Monday, October 22, 2012

Getting paid on time in Oman... the tale of the Al Athaiba Lemon Thief

Now I know I haven't posted anything in a long time but this post by one of the OPNO girls has been eating up my inbox and I thought it was an important enough subject for me to take a few minutes to upload it:

I remember when I first moved to Oman I worked for a small branch of a bigger company and my promised salary was serriously late. This is not at all common in my home country of Canada where, if my salary were late more than 5 days time, I and everyone else, would probably quit coming to work, and refuse to do so until we were prompotly paid all owed (and maybe a little extra for the inconvenience) with a guarantee that it would never happen again.

I know I am not the only one that this has ever happened to in Muscat. It doesn't just effect poor Indian and Pakistani migrant workers either. And what happened to me was not at all serrious compared to the months and months and months some workers stay trapped in their jobs as they are unable to afford food and clothes let alone a ticket back to their home countries when their emloyers don't pay up.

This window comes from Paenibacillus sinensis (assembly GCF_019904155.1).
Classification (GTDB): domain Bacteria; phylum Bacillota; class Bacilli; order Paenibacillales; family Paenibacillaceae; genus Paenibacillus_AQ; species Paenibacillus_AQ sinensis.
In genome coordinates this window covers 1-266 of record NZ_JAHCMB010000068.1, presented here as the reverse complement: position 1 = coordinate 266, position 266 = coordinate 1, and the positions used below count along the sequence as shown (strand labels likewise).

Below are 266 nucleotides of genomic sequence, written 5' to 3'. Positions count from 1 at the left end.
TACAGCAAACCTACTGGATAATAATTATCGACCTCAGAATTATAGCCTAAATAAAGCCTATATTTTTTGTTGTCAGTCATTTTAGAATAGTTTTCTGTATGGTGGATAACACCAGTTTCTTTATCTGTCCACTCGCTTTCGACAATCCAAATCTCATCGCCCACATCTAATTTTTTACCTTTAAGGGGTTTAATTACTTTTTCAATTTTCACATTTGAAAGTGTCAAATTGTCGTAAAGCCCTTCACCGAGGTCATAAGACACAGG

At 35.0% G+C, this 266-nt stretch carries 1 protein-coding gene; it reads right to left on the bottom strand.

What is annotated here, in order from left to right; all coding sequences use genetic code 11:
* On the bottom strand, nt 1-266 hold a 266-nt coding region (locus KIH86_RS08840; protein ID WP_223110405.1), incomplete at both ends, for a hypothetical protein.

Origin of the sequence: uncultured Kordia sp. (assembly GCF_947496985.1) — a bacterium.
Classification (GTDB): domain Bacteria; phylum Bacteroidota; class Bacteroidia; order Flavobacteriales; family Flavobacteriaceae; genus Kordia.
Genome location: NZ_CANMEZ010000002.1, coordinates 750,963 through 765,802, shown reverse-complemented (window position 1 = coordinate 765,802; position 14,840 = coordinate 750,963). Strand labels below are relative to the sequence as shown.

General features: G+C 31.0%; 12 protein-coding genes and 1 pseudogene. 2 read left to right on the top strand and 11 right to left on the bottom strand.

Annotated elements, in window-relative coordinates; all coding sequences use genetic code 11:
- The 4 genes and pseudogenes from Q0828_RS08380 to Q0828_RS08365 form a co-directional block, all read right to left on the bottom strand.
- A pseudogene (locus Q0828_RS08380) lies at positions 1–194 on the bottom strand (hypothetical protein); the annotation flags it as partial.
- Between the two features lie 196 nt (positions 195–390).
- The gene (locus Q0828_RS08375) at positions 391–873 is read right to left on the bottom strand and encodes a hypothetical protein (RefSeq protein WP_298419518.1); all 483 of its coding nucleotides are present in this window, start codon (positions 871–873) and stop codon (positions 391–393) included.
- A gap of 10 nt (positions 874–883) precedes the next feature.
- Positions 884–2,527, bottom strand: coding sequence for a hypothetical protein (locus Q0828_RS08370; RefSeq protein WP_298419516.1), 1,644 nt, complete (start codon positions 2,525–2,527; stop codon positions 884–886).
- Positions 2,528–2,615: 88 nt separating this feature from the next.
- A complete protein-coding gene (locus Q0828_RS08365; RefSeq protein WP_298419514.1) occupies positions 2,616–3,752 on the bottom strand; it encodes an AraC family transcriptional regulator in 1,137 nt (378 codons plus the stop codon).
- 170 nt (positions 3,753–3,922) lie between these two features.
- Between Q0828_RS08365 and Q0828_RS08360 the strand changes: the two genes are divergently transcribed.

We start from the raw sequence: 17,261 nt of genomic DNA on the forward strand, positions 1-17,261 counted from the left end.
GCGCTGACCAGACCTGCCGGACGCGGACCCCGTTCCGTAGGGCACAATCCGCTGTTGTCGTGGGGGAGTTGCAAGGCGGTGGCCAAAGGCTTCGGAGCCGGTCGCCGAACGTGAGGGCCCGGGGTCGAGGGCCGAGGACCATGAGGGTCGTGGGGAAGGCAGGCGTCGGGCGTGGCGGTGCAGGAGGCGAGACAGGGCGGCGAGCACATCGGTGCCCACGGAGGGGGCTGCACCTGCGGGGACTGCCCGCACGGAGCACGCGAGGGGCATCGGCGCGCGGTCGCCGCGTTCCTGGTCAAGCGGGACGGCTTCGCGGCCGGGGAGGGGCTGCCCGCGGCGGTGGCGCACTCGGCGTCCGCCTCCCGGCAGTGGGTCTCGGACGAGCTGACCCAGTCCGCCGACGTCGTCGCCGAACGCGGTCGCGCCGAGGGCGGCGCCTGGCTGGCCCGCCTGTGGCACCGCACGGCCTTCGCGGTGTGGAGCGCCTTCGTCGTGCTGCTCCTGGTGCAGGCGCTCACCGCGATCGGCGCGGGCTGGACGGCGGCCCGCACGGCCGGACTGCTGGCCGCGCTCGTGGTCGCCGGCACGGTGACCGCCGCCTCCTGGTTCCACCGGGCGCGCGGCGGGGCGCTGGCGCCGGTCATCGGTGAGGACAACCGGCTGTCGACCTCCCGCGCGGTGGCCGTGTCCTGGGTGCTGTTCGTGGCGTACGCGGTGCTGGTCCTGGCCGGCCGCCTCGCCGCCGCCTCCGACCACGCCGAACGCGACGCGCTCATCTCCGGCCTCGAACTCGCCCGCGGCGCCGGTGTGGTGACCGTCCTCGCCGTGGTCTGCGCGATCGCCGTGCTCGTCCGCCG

But I will tell you what happened to me anyways.

I was promised in a few weeks my salary would come when I complained. I protested of course, that I had just enough left over from last month to pay my rent. When asked how much my rent was, my employer told me to go get a cheaper place. I was like, excuse me? This is cheaper than I EVER was forced to live because I was nice enough to agree to work for your crummy office even though I had better offers and no way am I going to be a slave or go ghetto just to stay and work for you.

I waited for my salary while I saw my Omani boss buying a new car off a Khuwair car lot, and some of his Indian workers hadn't been paid for months. I felt shy to complain when they accepted the situation, worse off than I, but I had noooooo money whatsoever and no food, so I remember one night I snuck out of my one room bachelor over a nice Omani villa (owned by the nicest Omani family ever in Al Athaiba) and was picking the lemons and dates off the ground that fell off the trees from peoples gardens and stuffing them into my mouth, I was that hungry.

The nephew of my boss, a much more compassionate person, and his wife, I guess happened to have spied me munching on their dates and lemons like a thief in the night, because they started cooking me breakfast and lunch every day and leaving it at the company, Allah bless them right. They were, apparently, my neighbors.